It is a nice book from what I've seen (and that's not just because it's the first time I've seen somebody use one of my modules in an actual print book :-)
You've not really mentioned the main subject of the book which is given away by the full title "Perl Medic: Maintaining Inherited Code". It has lots of concrete advice on approaching existing legacy Perl code and turning it into something vaguely sane.
If you're faced with this sort of task and are unsure how to approach it then it's definitely worth looking at.
For those who are interested perlmedic.com has downloads for code + errata. Chapter 3 is available online.
The table of contents gives an idea of what it covers:
1. Introduction (First Response).
First Things First.
Reasons for Inheritance.
Observe the Program in Its Natural Habitat.
2. Surveying the Scene.
Part or Whole?
Find the Dependencies.
3. Test Now, Test Forever (Diagnosis).
Testing Your Patience.
An Example Using Test- Modules.
Testing Legacy Code.
A Final Encouragement.
4. Rewriting (Transplants).
Why Are You Doing This?
Style. Comments. Restyling.
5. The Disciplined Perl Program.
Package Variables vs Lexical Variables.
Warnings and Strictness.
use strict in Detail.
use warnings in Detail.
6. Restructuring (The Operating Table).
Keep It Brief.
Cargo Cult Perl.
Escaping the Global Variable Trap.
7. Upgrading (Plastic Surgery).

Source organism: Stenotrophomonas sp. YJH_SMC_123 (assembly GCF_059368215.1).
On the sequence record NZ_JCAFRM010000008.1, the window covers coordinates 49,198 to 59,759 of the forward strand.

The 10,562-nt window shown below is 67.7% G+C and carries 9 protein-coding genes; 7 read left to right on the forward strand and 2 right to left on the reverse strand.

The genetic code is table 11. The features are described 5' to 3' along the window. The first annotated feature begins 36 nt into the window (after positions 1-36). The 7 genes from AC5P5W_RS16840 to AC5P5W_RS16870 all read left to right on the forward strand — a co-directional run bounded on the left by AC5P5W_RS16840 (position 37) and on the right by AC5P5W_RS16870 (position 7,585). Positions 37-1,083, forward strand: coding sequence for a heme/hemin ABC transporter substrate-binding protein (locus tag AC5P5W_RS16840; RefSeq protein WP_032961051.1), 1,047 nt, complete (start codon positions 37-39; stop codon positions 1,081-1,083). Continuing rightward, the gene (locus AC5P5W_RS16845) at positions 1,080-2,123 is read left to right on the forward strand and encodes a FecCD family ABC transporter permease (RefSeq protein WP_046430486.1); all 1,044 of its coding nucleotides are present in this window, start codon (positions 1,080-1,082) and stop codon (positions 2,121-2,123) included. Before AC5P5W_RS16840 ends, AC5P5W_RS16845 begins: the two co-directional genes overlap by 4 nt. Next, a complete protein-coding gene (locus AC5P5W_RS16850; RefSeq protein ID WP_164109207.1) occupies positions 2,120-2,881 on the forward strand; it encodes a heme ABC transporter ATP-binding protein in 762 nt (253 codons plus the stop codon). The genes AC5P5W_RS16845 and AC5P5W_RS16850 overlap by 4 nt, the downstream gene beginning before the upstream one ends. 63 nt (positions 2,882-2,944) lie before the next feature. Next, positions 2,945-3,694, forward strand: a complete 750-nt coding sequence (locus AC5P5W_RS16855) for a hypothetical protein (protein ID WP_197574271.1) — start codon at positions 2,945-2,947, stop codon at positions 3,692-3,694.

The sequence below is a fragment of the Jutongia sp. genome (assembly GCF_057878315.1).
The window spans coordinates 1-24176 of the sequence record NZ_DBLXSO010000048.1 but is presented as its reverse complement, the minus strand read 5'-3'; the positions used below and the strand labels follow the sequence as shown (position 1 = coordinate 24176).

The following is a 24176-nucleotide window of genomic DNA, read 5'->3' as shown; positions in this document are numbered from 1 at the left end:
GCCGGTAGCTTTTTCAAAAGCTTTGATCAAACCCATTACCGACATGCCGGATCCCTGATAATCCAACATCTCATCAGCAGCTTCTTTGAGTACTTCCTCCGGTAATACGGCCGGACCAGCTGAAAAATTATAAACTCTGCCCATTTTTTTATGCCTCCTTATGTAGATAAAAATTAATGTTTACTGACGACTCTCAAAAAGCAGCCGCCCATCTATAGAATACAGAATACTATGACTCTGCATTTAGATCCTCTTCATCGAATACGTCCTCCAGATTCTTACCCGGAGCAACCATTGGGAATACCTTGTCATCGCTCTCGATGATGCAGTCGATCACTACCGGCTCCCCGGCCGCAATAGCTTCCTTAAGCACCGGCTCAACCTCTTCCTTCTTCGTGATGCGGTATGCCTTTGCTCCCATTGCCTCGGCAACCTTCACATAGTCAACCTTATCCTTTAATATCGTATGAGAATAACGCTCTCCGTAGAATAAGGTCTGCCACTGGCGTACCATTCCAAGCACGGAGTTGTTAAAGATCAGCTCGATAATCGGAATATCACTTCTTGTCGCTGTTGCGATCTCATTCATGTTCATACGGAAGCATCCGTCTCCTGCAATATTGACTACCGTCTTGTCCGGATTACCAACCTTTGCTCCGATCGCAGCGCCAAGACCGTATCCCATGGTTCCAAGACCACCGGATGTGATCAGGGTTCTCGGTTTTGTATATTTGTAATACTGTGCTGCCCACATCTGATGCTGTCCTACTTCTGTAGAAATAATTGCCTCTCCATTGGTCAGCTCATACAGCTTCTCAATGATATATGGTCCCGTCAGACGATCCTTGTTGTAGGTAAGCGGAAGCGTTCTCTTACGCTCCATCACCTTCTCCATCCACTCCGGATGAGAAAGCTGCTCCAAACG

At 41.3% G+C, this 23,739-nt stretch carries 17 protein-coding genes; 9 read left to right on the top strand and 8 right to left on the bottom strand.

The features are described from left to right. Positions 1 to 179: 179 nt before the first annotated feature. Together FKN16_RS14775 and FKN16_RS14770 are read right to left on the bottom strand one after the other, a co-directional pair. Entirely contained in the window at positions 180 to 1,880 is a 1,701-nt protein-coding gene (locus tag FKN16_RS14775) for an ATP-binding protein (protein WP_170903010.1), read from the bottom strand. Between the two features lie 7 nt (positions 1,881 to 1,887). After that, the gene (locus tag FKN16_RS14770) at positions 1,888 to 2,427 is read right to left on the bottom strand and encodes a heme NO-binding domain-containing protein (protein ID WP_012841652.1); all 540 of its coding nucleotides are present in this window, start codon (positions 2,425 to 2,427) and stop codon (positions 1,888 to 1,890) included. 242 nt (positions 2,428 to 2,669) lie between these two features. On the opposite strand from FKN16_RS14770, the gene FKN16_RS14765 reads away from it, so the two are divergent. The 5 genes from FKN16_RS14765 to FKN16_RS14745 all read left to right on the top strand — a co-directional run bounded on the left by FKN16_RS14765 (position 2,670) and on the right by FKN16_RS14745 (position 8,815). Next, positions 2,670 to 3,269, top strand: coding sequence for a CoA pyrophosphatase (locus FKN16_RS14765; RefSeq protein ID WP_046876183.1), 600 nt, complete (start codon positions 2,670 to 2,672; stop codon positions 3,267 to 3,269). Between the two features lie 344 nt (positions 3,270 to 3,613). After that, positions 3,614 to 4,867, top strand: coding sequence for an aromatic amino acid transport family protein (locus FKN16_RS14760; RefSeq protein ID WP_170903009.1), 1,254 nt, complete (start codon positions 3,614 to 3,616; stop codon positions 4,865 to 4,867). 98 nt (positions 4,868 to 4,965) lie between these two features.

Perl 4. Perl 5.000. Perl 5.001. Perl 5.002. Perl 5.003. Perl 5.004
Perl 5.005. Perl 5.6.0. Perl 5.6.1. Perl 5.8.0. Perl 5.8.1.
Perl 5.8.2. Perl 5.8.3.
8. Using Modules (Genetic Enhancement).
The Case for CPAN.
Improving Code with Modules.
9. Analysis (Forensic Pathology).
Eliminating Superfluous Code.
Finding Inefficient Code.
10. Increasing Maintainability (Prophylaxis)
Making It Robust.
Version Control System Integration.
11. A Case Study.
Desperately Seeking Sanity.
Coming into the 21st Century.
Incorporating Modules Effectively,
12. Conclusion (Prognosis).
If this all sounds familiar to you then you're probably not going to get a lot out of it. If you've not been faced with having to take over somebody else's code, or aren't used to building and maintaining larger Perl applications, then it's a useful read.
Peter Scott's other Perl book 'Perl Debugged' is also a good read, and not to be confused with the terrible 'Debugging Perl'.
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